In an open letter to the government agencies overseeing the project’s environmental impact statement, the group said that the effects of the terminal must be examined to fully determine potential risks and benefits.
“The proposals in question involve an interrelated set of moral, environmental, social and economic issues: from climate change to the need for jobs and the human right to participate in work; from transportation congestion created by increased coal train traffic to the possible destruction of state fisheries and threats to Native American treaty rights,” the bishops said.
“These are not easy issues to balance, and therefore much study and broad consultation are required to reach prudent and just decisions.”
Specifically, CBW said that a project the size and scope of Millennium must have an “exhaustive and independent review, including the environmental consequences of transporting coal in our region, the impact on jobs and the economy, the effect that burning coal has on climate change, the impact on regional transportation, the effect on regional fish and wildlife and Native American treaty rights”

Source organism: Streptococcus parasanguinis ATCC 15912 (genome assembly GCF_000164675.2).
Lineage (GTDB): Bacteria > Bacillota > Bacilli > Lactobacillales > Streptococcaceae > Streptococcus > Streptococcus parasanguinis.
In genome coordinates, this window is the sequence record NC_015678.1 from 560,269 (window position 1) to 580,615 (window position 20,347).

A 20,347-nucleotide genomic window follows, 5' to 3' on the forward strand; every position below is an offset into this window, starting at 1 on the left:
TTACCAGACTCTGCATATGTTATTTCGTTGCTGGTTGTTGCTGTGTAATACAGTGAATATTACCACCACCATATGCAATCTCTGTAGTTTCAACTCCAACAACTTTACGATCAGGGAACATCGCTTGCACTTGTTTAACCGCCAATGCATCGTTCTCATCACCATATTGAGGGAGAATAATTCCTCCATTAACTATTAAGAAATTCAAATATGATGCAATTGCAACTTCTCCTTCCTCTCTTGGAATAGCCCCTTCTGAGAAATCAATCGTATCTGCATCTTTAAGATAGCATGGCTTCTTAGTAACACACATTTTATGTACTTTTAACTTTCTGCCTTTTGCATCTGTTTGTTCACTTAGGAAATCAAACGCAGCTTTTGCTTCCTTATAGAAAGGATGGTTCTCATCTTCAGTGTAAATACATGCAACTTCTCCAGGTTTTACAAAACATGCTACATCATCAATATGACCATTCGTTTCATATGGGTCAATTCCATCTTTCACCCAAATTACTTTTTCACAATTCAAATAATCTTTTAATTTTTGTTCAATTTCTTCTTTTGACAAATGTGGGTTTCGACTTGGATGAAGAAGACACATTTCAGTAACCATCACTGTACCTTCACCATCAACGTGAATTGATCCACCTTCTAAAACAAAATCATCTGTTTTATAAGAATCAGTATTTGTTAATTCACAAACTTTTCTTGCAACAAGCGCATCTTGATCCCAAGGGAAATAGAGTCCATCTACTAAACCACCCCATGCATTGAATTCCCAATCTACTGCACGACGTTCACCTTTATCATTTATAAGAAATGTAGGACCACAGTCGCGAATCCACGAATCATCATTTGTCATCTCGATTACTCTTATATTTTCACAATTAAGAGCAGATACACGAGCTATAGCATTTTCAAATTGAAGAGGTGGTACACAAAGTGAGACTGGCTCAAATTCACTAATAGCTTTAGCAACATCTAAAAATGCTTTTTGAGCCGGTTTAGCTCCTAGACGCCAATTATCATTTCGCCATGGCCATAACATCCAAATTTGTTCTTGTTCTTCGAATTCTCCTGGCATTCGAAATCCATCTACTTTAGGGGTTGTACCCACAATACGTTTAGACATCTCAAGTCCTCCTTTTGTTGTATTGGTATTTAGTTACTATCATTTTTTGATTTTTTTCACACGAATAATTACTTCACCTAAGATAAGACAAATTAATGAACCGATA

The public comment period for the Millennium complex began August 16 and runs through November 18. It is undergoing a similar input period to that of Gateway, located in Cherry Point, Whatcom County, late last year.
A full review would examine environmental effects on water and air quality, cultural and archeological resources, fish and wildlife and other possible adverse environmental effects.
The bishops urged Catholics and those of other faiths and “all people of goodwill” to urge the full review on the terminal proposal, citing its careful consideration of the “connections between human and environmental ecology” over the last 30 years.
They also expressed particular concern about the harm adverse environmental impacts have on those who are poor.
The Catholic Bishops of Washington State include Archbishop J Peter Sartain of the Archdiocese of Seattle; Bishop Blase Cupich of the Diocese of Spokane; Bishop Joseph Tyson of the Diocese of Yakima; and Bishop Eusebio Elizondo, Auxiliary Bishop of the Archdiocese of Seattle.
If the $US643 million project becomes a reality, it will export about 44 million tons of coal annually to Asia and provide 130 full-time jobs.
There will also be more than 2000 jobs during construction.
Once the comment period ends next month, regulators will need about a year to determine the scope of the review. That will be the guideline for the environmental impact statement.
There were initially six planned facilities but tough market conditions and environmental opposition have proven challenging for terminal developers.
The three proposed developments that remain are the Coyote Island project at the port of Morrow, Oregon; Millennium; and Gateway Pacific.
Combined, the terminals would have the ability to ship a projected 110Mt of coal to Asia annually.